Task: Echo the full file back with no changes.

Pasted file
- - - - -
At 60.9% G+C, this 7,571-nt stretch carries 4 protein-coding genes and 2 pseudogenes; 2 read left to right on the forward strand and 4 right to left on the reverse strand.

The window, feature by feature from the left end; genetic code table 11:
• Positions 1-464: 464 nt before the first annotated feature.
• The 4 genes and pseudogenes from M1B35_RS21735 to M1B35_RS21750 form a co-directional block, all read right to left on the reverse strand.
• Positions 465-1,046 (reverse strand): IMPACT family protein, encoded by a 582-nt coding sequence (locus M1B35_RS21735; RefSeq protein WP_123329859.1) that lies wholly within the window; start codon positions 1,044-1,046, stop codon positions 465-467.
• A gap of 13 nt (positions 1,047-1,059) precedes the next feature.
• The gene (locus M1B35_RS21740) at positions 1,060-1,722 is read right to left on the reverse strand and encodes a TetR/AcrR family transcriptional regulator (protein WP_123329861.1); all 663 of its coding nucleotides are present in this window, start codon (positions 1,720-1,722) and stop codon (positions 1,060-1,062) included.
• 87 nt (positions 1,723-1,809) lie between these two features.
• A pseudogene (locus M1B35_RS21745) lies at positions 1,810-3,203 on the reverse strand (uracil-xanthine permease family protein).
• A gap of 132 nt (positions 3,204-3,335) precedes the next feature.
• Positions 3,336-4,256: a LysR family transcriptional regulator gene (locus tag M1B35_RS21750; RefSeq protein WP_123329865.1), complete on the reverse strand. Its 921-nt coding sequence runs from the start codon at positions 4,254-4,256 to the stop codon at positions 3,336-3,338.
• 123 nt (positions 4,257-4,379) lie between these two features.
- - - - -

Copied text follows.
At 60.9% G+C, this 7,571-nt stretch carries 4 protein-coding genes and 2 pseudogenes; 2 read left to right on the forward strand and 4 right to left on the reverse strand.

The window, feature by feature from the left end; genetic code table 11:
• Positions 1-464: 464 nt before the first annotated feature.
• The 4 genes and pseudogenes from M1B35_RS21735 to M1B35_RS21750 form a co-directional block, all read right to left on the reverse strand.
• Positions 465-1,046 (reverse strand): IMPACT family protein, encoded by a 582-nt coding sequence (locus M1B35_RS21735; RefSeq protein WP_123329859.1) that lies wholly within the window; start codon positions 1,044-1,046, stop codon positions 465-467.
• A gap of 13 nt (positions 1,047-1,059) precedes the next feature.
• The gene (locus M1B35_RS21740) at positions 1,060-1,722 is read right to left on the reverse strand and encodes a TetR/AcrR family transcriptional regulator (protein WP_123329861.1); all 663 of its coding nucleotides are present in this window, start codon (positions 1,720-1,722) and stop codon (positions 1,060-1,062) included.
• 87 nt (positions 1,723-1,809) lie between these two features.
• A pseudogene (locus M1B35_RS21745) lies at positions 1,810-3,203 on the reverse strand (uracil-xanthine permease family protein).
• A gap of 132 nt (positions 3,204-3,335) precedes the next feature.
• Positions 3,336-4,256: a LysR family transcriptional regulator gene (locus tag M1B35_RS21750; RefSeq protein WP_123329865.1), complete on the reverse strand. Its 921-nt coding sequence runs from the start codon at positions 4,254-4,256 to the stop codon at positions 3,336-3,338.
• 123 nt (positions 4,257-4,379) lie between these two features.